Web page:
Saturday, August 09, 2014

Study finds no link between TNF-alpha blockers, cancer in inflammatory bowel disease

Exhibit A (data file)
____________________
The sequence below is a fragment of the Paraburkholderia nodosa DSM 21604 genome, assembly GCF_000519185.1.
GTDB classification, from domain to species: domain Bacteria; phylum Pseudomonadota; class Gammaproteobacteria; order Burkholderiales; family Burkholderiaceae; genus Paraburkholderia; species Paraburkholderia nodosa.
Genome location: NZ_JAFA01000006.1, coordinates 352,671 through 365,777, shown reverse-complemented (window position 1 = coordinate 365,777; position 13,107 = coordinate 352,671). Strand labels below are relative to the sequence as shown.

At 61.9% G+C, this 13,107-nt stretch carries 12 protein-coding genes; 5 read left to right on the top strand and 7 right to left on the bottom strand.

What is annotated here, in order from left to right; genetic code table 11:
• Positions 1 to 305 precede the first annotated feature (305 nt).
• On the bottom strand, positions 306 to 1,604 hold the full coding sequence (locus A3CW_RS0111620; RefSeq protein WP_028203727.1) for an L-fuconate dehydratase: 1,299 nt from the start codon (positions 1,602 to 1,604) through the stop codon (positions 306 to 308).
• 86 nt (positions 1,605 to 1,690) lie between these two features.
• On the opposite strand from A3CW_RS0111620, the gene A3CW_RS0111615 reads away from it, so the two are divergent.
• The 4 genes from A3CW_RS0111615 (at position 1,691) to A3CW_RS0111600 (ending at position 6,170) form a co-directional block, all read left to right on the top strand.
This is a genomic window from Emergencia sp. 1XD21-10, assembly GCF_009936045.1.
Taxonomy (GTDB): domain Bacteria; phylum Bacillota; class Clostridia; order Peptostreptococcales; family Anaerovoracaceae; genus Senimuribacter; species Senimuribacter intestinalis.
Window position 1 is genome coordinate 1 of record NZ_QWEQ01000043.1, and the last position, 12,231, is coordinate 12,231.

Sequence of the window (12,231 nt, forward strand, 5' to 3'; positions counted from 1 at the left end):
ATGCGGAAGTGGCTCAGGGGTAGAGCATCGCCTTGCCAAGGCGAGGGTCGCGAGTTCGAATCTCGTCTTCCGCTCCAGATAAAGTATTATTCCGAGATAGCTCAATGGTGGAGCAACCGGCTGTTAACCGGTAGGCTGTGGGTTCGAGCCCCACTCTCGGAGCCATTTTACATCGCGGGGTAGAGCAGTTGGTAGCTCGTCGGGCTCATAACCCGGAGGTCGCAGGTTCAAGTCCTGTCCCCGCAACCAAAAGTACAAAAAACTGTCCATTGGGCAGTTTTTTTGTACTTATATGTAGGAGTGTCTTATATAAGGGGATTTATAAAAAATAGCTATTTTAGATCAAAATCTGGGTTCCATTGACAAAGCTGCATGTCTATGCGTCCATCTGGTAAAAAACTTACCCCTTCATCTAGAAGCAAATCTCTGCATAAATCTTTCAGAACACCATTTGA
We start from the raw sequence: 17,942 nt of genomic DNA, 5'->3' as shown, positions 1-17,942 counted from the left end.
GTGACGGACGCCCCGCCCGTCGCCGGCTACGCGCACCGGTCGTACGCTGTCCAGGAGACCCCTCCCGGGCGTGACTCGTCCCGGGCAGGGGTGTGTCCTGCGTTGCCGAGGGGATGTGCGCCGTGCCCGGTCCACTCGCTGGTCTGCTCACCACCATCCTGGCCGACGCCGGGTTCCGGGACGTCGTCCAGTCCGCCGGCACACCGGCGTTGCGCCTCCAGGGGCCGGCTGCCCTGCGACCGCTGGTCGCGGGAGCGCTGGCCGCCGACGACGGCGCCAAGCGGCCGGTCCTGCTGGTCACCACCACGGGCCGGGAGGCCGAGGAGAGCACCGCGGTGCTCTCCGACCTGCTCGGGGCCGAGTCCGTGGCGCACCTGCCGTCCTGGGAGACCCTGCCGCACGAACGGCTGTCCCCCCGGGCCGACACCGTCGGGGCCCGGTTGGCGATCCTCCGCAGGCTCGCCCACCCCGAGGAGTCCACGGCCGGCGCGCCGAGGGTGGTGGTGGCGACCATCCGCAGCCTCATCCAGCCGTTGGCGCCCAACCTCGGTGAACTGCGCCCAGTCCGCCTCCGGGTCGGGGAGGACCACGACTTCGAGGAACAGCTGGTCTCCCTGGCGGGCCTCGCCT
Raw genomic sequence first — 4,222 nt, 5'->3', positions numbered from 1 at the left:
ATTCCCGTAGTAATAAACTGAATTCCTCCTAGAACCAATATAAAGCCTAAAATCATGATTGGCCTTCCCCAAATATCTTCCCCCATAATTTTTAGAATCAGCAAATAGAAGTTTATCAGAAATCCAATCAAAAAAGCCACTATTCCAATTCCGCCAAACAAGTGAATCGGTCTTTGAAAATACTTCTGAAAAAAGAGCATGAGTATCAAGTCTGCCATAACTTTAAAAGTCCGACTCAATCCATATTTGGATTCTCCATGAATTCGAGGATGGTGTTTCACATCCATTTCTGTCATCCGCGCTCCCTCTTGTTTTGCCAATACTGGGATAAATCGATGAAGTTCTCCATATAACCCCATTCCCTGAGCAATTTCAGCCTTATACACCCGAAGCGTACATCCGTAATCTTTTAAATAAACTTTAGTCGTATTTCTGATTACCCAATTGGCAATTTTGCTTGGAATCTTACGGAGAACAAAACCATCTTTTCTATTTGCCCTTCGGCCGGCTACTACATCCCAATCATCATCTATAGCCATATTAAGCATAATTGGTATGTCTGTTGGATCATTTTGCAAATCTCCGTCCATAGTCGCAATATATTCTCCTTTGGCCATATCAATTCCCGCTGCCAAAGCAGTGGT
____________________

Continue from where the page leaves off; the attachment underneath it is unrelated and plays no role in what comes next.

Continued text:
A large registry-based study has found no increased risk of cancer in inflammatory bowel disease patients treated with tumor necrosis factor alpha (TNF-alpha) antagonists. The findings, from the Danish National Patient Registry, are based on 56,146 inflammatory bowel disease (IBD) patients. "Given the upper limit of the conference intervals, this study could rule out a more than 36% relative increase in the risk of overall cancer over a median follow-up of 3.7 years among TNF-alpha antagonist-exposed patients, with 25% of these followed for 6 years or longer," Dr. Nynne Nyboe Andersen of Herlev University Hospital in Copenhagen told Reuters Health in an email. The findings are published in the June 18 issue of JAMA. Concerns had been raised that TNF-alpha antagonists might increase cancer risk through their immunosuppressive effects, Dr. Andersen and colleagues note in their report. Three studies of the issue have been done in IBD patients, with negative findings, but very short follow-up periods. In the current study, the researchers looked at IBD patients ages 15 years and older, including 4553 (8.1%) who had been treated with TNF-alpha antagonists. Their analysis included 489,433 person-years of follow-up, during which time 81 patients (1.8%) exposed to TNF-alpha antagonists developed cancer, and 3465 patients (6.7%) not exposed to the drugs were diagnosed with cancer. After Poisson regression analysis adjusting for age, calendar year, disease duration, propensity scores, and other IBD medication use, the relative risk associated with TNF-alpha antagonist use was 1.07, and not significant. The researchers also performed stratified analyses based on cumulative TNF-alpha antagonist dose and time since first TNF-alpha antagonist dose, but found no association with cancer risk. Their analysis also did not find an increased risk by cancer type. "Keeping in mind the often protracted progression of cancer, there is a need for future studies with an even longer follow-up time to evaluate the risk of cancer in patients exposed to TNF-alpha antagonists," Dr. Andersen said. "Further, it should be noted that due to the relatively small sample size and the small number of cancer cases in our study, statistical power was limited in subgroup analyses of site-specific cancer and there is a need for larger future studies to assess the risk in different types of cancer." Dr. William Sandborn, director of the IBD Center at the University of California, San Diego, reviewed the study for Reuters Health. He noted that the issue of TNF-alpha and cancer risk in IBD has not been a major concern. However, he added, the IBD drugs azathioprine and 6-mercaptopurine have clearly been linked to cancer. "They are unequivocally linked with a higher risk of non-melanoma skin cancer and a higher risk of non-Hodgkin lymphoma," Dr. Sandborn said. Studies have shown that combination therapy with azathioprine and TNF-alpha antagonists is more effective than either drug given as monotherapy, he added. The question that needs to be answered, he said, is how the benefit of combination therapy compares to the increased cancer risk seen with azathioprine. "I hope the authors will continue to mine their data to further explore the relationship of the whole range of drugs we use in IBD and cancer," he said.